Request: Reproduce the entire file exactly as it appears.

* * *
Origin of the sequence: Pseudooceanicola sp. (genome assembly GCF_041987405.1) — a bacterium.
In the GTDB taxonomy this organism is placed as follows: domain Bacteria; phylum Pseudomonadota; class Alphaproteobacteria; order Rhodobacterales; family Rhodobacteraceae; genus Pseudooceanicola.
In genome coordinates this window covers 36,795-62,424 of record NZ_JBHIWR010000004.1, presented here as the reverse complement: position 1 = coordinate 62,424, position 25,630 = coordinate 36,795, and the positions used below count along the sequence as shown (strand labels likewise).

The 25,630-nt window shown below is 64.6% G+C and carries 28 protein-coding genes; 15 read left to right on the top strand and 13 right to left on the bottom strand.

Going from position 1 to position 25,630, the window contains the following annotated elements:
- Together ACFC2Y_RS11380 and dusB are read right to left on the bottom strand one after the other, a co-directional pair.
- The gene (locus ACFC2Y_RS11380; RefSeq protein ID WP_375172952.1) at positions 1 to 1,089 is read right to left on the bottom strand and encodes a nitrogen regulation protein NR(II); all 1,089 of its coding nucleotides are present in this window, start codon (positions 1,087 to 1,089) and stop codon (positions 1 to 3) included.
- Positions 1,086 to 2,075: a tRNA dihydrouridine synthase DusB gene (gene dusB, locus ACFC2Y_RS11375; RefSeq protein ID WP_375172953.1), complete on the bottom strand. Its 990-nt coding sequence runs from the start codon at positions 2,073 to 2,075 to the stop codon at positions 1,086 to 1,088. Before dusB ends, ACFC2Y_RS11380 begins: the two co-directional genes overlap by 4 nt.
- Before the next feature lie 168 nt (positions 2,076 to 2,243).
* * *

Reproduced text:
Origin of the sequence: Pseudooceanicola sp. (genome assembly GCF_041987405.1) — a bacterium.
In the GTDB taxonomy this organism is placed as follows: domain Bacteria; phylum Pseudomonadota; class Alphaproteobacteria; order Rhodobacterales; family Rhodobacteraceae; genus Pseudooceanicola.
In genome coordinates this window covers 36,795-62,424 of record NZ_JBHIWR010000004.1, presented here as the reverse complement: position 1 = coordinate 62,424, position 25,630 = coordinate 36,795, and the positions used below count along the sequence as shown (strand labels likewise).

The 25,630-nt window shown below is 64.6% G+C and carries 28 protein-coding genes; 15 read left to right on the top strand and 13 right to left on the bottom strand.

Going from position 1 to position 25,630, the window contains the following annotated elements:
- Together ACFC2Y_RS11380 and dusB are read right to left on the bottom strand one after the other, a co-directional pair.
- The gene (locus ACFC2Y_RS11380; RefSeq protein ID WP_375172952.1) at positions 1 to 1,089 is read right to left on the bottom strand and encodes a nitrogen regulation protein NR(II); all 1,089 of its coding nucleotides are present in this window, start codon (positions 1,087 to 1,089) and stop codon (positions 1 to 3) included.
- Positions 1,086 to 2,075: a tRNA dihydrouridine synthase DusB gene (gene dusB, locus ACFC2Y_RS11375; RefSeq protein ID WP_375172953.1), complete on the bottom strand. Its 990-nt coding sequence runs from the start codon at positions 2,073 to 2,075 to the stop codon at positions 1,086 to 1,088. Before dusB ends, ACFC2Y_RS11380 begins: the two co-directional genes overlap by 4 nt.
- Before the next feature lie 168 nt (positions 2,076 to 2,243).